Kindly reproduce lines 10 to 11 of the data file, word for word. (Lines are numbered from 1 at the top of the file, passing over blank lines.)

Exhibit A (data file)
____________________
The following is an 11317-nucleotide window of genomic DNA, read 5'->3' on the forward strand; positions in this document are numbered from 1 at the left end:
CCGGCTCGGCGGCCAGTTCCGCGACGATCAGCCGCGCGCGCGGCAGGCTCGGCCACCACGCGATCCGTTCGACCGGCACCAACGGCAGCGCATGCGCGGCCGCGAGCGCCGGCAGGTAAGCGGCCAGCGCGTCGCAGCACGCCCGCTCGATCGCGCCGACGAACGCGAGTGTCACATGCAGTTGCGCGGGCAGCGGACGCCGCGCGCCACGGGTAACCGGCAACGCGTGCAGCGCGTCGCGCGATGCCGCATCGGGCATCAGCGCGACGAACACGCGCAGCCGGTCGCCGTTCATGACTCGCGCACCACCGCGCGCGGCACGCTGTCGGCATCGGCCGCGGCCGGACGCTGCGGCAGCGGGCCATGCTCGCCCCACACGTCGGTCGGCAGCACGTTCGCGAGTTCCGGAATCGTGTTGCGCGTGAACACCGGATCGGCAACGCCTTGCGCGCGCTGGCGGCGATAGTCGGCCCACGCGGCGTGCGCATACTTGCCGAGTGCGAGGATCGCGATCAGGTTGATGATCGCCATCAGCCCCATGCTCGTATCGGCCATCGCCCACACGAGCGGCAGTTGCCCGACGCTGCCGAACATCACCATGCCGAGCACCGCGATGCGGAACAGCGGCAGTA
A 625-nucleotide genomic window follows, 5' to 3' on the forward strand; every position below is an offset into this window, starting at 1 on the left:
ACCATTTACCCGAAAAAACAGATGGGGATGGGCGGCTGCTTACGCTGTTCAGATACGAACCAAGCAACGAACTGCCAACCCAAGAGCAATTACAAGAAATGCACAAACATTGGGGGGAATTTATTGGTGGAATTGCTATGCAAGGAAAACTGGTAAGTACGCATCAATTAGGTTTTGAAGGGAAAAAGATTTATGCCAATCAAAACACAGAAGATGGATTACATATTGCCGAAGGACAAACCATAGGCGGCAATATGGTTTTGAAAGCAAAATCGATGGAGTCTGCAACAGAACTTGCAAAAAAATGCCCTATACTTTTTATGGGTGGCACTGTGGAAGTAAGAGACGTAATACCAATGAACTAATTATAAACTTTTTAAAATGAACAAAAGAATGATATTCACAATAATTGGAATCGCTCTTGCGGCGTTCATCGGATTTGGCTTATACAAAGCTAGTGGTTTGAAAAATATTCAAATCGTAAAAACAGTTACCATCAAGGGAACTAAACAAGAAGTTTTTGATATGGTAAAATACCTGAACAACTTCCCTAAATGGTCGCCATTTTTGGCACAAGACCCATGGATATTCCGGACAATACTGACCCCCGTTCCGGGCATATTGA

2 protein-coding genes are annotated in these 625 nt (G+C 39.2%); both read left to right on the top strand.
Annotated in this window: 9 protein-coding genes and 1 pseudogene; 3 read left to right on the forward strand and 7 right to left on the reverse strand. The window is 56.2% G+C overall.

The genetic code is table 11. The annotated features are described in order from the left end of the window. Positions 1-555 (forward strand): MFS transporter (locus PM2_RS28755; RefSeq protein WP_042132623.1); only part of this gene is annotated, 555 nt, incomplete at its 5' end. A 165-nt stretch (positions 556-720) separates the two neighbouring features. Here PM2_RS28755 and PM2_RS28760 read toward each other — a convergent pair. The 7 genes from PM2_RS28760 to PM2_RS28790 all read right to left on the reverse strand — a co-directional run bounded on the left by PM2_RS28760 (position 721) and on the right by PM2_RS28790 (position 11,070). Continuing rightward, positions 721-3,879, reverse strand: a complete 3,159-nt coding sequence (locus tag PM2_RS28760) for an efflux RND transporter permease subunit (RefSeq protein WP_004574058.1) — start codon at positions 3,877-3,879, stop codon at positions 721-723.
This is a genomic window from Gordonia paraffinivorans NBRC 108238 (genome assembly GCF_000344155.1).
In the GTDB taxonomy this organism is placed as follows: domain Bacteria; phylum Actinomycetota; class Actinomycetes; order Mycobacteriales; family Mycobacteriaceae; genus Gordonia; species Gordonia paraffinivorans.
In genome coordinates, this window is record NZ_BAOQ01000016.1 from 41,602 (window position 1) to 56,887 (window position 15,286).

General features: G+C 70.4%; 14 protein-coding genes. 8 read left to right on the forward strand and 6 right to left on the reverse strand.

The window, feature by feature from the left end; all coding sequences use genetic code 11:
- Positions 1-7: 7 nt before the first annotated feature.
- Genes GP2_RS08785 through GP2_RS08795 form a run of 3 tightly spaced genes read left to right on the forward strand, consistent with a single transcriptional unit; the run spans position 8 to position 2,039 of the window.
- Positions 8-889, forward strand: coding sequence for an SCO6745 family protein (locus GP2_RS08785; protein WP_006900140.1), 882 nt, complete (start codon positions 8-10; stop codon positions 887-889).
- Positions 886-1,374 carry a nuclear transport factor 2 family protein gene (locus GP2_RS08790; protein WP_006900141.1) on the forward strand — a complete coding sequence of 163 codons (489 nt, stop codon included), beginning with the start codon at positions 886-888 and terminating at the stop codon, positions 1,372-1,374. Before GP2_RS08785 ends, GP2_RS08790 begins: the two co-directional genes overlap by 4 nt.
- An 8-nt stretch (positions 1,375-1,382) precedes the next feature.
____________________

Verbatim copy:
In genome coordinates, this window is record NZ_BAOQ01000016.1 from 41,602 (window position 1) to 56,887 (window position 15,286).

General features: G+C 70.4%; 14 protein-coding genes. 8 read left to right on the forward strand and 6 right to left on the reverse strand.